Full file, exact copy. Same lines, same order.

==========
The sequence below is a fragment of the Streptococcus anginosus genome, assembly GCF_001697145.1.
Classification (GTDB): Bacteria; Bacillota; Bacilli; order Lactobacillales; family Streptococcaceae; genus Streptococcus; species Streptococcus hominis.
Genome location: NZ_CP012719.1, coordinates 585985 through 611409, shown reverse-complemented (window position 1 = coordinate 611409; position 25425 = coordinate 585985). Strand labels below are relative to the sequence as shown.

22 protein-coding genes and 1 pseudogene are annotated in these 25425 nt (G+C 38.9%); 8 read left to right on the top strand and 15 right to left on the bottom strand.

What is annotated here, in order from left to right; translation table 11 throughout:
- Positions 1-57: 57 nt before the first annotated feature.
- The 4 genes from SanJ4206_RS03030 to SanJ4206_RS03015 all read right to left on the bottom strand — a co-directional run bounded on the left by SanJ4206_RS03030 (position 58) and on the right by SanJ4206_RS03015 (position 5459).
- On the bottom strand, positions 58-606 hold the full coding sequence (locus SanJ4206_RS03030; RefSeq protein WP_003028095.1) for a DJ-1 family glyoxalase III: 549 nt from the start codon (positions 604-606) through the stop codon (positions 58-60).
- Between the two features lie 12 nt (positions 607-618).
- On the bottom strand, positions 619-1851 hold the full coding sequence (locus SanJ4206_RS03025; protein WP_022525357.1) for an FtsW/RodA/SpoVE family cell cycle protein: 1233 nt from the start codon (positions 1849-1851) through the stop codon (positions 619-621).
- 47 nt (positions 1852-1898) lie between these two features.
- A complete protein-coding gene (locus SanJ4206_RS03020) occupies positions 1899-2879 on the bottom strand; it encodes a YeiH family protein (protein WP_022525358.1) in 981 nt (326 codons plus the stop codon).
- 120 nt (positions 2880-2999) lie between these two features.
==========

The sequence below is a fragment of the Streptococcus anginosus genome, assembly GCF_001697145.1.
Classification (GTDB): Bacteria; Bacillota; Bacilli; order Lactobacillales; family Streptococcaceae; genus Streptococcus; species Streptococcus hominis.
Genome location: NZ_CP012719.1, coordinates 585985 through 611409, shown reverse-complemented (window position 1 = coordinate 611409; position 25425 = coordinate 585985). Strand labels below are relative to the sequence as shown.

22 protein-coding genes and 1 pseudogene are annotated in these 25425 nt (G+C 38.9%); 8 read left to right on the top strand and 15 right to left on the bottom strand.

What is annotated here, in order from left to right; translation table 11 throughout:
- Positions 1-57: 57 nt before the first annotated feature.
- The 4 genes from SanJ4206_RS03030 to SanJ4206_RS03015 all read right to left on the bottom strand — a co-directional run bounded on the left by SanJ4206_RS03030 (position 58) and on the right by SanJ4206_RS03015 (position 5459).
- On the bottom strand, positions 58-606 hold the full coding sequence (locus SanJ4206_RS03030; RefSeq protein WP_003028095.1) for a DJ-1 family glyoxalase III: 549 nt from the start codon (positions 604-606) through the stop codon (positions 58-60).
- Between the two features lie 12 nt (positions 607-618).
- On the bottom strand, positions 619-1851 hold the full coding sequence (locus SanJ4206_RS03025; protein WP_022525357.1) for an FtsW/RodA/SpoVE family cell cycle protein: 1233 nt from the start codon (positions 1849-1851) through the stop codon (positions 619-621).
- 47 nt (positions 1852-1898) lie between these two features.
- A complete protein-coding gene (locus SanJ4206_RS03020) occupies positions 1899-2879 on the bottom strand; it encodes a YeiH family protein (protein WP_022525358.1) in 981 nt (326 codons plus the stop codon).
- 120 nt (positions 2880-2999) lie between these two features.